## Accuracy and efficiency of barrier-hitting and extreme event simulation

##### Abstract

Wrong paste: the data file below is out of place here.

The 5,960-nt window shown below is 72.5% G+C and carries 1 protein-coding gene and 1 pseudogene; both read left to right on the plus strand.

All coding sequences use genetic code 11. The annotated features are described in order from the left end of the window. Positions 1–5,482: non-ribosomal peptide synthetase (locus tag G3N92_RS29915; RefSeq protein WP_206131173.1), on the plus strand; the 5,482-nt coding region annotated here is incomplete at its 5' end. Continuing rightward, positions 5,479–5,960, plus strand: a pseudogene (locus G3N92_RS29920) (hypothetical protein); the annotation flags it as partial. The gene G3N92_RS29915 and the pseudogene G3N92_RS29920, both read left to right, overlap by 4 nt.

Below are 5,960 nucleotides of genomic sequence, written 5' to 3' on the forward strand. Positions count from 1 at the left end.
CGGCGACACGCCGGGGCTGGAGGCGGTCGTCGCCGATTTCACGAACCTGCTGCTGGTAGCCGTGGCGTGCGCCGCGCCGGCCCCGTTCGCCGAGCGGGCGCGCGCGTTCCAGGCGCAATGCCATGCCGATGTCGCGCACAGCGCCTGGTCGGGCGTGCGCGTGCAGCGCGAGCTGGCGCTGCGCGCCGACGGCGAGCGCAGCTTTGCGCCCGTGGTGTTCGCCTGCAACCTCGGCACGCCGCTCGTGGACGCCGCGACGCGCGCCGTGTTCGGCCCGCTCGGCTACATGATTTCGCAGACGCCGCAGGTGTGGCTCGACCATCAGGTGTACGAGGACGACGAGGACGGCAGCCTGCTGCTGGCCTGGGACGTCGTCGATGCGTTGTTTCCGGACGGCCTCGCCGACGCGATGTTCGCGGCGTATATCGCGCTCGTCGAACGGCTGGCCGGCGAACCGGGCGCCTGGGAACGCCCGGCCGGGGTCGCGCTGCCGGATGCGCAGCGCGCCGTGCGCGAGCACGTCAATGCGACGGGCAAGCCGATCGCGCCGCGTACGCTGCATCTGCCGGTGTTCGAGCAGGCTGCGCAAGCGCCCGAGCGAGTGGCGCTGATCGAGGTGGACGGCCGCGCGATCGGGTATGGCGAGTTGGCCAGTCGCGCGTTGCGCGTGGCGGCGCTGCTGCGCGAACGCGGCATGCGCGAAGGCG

In this thesis we consider the broad field of simulation of barrier-hitting and extreme events events of stochastic processes. Our focus is on the analysis of the efficiency and accuracy of these simulation methods; especially, we are interested in providing theoretical mathematical guarantees for efficiency and accuracy. Loosely speaking, efficiency of a simulation algorithm is related to the time the algorithm requires to produce an output sample; and accuracy relates to how close is the distribution of the output of the algorithm, compared to the "true" or "target" distribution of the event intended to sample. A third topic that permeates all aspects of this thesis, although mildly, is the simulation of reflected processes, which is usually done by simulating the extremes of a "free" or "unreflected" process. We now give a brief description of the parts of this thesis. In Chapter 1 we give a general overview of Chapters 2 and 3 of this thesis. We argue that the overarching theme connecting them is the study of efficiency and accuracy of methods for the simulation of barrier-hitting events, extreme events, or events of reflected processes. In Chapter 2 we consider heavy-tailed random walks with negative drift, and study the simulation of paths of the random walk up to the first time it crosses a fixed positive barrier. We consider the framework of exact sampling algorithms that use the change of measure technique; in particular, with this technique the simulated barrier-hitting paths are unbiased or completely accurate. As a consequence, our work in Chapter 2 is mostly concerned with the study of efficiency of these methods. For that, we propose a framework to evaluate how efficient is a change of measure for the simulation of barrier-hitting paths with the change of measure technique. We apply this framework to evaluate the efficiency of the change of measure of Blanchet and Glynn (2008) when the random walk step sizes have regularly varying right tails, say with tail index alpha>1, and lighter left tails. We study this particular change of measure because it has been a successful measure for the sampling of rare events for heavy-tailed random walks with Importance Sampling. Our main contributions of Chapter 2 are the following. First, for a requirement characterizing how much more likely the change of measure is to sample a barrier-hitting path, the Blanchet-Glynn change of measure is efficient only when the tail index alpha is in (1, 3/2); in particular this is the regime of heaviest tails. Second, for a requirement quantifying the expected number of steps needed to sample a barrier-hit with the Blanchet-Glynn change of measure, we show that the expected number of steps is infinite for alpha in (1, 3/2). In particular, the latter result corrects a non-central result of Blanchet and Glynn (2008). We also discuss that the value alpha=3/2 has arisen as a threshold for efficiency criteria in other related algorithms for random walks with regularly varying right tails, which raises the question of how precisely are these works connected. We remark that the work in Chapter 2 was originally motivated by the design of an algorithm for exact sampling of stationary reflected processes. In Chapter 3 of this thesis we derive weak limits related to the discretization errors of sampling barrier-hitting and extreme events of Brownian motion by using the Euler discretization simulation method. In detail, we consider the Euler discretization approximation of Brownian motion to sample barrier-hitting events, i.e. hitting for the first time a deterministic "barrier" function; and to sample extreme events, i.e. attaining a minimum on a given compact time interval or unbounded closed time interval. For each case we study the discretization error between the actual time the event occurs versus the time the event occurs for the discretized path, and also the discretization error on the position of the Brownian motion at these times. We show that if the step-size of the time mesh is 1/n then in each of the three aforementioned events the discretization error for the times converges at rate O(1/n) and the error for the position of the Brownian motion converges at rate O(1/\sqrt n). We show limits in distribution for the discretization errors normalized by their convergence rate, and give closed-form analytic expressions for the limiting random variables. Additionally, we use these limits to study the asymptotic behavior of Gaussian random walks in the following situations: (1.) the overshoot of a Gaussian walk above a barrier that goes to infinity; (2.) the minimum of a Gaussian walk compared to the minimum of the Brownian motion obtained when interpolating the Gaussian walk with Brownian bridges, both up to the same time horizon that goes to infinity; and (3.) the global minimum of a Gaussian walk compared to the global minimum of the Brownian motion obtained when interpolating the Gaussian walk with Brownian bridges, when both have the same positive drift decreasing to zero. In deriving these limits in distribution we provide a unified framework to understand the relation between several papers where the constant -zeta(1/2)/\sqrt{2 \pi} has appeared, where zeta is the Riemann zeta function. In particular, we show that this constant is the mean of some of the limiting distributions we encounter.